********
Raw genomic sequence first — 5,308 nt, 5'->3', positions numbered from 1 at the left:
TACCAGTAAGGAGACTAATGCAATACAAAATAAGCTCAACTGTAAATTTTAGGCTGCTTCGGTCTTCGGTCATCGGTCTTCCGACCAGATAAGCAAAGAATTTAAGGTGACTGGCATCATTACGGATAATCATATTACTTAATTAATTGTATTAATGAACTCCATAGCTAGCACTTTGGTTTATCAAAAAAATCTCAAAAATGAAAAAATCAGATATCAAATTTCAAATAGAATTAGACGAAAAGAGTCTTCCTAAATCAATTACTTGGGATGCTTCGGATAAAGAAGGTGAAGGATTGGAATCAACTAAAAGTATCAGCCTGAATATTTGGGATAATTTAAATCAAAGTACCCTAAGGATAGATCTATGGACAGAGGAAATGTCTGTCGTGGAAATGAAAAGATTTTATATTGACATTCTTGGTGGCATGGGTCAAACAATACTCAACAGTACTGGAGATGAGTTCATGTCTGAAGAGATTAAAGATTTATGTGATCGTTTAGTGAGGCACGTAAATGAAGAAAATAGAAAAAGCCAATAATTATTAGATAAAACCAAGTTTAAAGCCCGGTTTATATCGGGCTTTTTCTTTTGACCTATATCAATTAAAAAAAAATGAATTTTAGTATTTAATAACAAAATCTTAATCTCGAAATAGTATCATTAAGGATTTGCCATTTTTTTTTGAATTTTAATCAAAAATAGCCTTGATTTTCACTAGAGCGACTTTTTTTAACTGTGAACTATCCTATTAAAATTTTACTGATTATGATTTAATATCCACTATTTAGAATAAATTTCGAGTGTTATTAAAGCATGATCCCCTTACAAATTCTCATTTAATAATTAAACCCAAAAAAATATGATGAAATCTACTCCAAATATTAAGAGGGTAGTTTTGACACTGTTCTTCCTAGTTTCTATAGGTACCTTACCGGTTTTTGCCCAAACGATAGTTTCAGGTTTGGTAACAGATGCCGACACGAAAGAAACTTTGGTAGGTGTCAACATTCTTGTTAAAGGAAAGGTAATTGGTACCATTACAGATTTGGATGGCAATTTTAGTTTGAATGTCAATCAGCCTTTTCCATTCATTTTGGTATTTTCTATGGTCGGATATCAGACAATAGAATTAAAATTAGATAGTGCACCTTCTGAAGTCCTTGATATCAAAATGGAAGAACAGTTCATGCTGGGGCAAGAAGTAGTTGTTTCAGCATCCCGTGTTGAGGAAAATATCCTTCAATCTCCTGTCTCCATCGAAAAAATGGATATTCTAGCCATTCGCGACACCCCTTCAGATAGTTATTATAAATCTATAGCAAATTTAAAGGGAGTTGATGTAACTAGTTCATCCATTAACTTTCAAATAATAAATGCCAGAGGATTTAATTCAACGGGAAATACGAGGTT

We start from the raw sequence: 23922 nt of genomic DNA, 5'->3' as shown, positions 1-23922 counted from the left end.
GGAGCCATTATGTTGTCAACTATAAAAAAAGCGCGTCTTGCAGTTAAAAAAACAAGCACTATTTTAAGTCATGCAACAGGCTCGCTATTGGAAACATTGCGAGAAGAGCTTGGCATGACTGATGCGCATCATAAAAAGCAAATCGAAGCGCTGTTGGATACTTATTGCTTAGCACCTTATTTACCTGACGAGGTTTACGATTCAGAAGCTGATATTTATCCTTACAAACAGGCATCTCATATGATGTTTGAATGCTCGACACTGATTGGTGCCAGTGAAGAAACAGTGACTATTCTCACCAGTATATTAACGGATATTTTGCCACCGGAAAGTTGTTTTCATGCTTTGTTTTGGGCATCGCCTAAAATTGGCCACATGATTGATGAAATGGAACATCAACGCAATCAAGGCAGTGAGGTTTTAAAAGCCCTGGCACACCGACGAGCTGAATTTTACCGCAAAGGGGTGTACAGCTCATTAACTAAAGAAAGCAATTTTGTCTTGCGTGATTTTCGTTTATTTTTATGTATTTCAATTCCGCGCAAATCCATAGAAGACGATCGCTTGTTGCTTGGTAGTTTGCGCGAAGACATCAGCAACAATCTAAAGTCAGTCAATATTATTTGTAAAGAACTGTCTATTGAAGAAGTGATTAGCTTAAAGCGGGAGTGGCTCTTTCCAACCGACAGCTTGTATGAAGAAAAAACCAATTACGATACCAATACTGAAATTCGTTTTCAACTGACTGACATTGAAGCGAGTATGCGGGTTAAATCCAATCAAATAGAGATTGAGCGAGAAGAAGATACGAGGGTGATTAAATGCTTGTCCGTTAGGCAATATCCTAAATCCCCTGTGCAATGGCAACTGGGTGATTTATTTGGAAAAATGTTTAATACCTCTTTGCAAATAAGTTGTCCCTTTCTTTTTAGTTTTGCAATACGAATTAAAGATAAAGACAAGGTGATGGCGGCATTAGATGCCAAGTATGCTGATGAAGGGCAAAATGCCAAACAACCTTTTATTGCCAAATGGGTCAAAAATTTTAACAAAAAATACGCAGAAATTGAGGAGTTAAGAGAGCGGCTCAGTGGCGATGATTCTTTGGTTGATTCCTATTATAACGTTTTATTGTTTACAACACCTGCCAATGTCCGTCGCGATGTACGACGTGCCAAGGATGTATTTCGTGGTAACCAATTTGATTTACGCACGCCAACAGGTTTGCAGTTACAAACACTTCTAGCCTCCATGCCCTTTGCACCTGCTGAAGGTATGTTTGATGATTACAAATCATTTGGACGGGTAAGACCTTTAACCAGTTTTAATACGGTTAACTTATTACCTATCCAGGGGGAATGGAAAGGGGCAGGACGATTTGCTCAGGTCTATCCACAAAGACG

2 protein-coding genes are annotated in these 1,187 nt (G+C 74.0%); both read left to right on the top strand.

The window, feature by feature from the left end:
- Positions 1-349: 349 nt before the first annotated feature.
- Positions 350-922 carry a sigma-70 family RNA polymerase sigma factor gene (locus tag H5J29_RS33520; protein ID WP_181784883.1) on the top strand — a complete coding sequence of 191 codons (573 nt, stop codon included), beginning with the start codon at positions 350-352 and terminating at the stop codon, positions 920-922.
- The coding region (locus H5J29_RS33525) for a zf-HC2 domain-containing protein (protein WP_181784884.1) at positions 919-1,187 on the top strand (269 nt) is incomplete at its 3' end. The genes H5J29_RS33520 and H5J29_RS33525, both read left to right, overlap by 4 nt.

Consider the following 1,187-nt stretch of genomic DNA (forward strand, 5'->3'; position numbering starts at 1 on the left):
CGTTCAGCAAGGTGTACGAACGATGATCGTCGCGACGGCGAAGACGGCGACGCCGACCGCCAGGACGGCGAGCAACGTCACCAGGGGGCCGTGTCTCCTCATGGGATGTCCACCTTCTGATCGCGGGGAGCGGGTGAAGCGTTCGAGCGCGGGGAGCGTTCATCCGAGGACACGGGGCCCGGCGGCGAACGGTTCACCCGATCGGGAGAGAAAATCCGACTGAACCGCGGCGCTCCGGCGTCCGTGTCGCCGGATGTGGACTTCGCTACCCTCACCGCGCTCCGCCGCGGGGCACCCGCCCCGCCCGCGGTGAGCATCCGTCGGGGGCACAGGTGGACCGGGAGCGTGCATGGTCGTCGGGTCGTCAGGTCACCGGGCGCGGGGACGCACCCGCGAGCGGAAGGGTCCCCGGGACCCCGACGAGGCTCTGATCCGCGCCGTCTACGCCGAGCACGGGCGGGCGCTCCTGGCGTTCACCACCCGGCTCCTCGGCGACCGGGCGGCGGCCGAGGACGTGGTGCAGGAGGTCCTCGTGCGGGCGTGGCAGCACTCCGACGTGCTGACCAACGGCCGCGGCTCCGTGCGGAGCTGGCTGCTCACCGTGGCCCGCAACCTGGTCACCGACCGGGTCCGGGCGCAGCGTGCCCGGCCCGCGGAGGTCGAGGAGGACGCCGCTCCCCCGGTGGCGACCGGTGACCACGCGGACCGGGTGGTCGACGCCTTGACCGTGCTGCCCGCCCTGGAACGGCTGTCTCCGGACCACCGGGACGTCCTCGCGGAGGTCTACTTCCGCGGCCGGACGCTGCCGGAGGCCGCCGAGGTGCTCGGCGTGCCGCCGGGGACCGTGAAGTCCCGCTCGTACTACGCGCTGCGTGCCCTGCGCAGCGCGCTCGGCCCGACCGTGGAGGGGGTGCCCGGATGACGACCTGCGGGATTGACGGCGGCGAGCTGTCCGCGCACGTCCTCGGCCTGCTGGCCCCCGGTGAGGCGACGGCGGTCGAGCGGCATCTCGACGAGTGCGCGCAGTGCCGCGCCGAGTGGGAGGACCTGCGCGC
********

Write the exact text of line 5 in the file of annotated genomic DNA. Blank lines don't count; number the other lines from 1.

2 protein-coding genes are annotated in these 1,187 nt (G+C 74.0%); both read left to right on the top strand.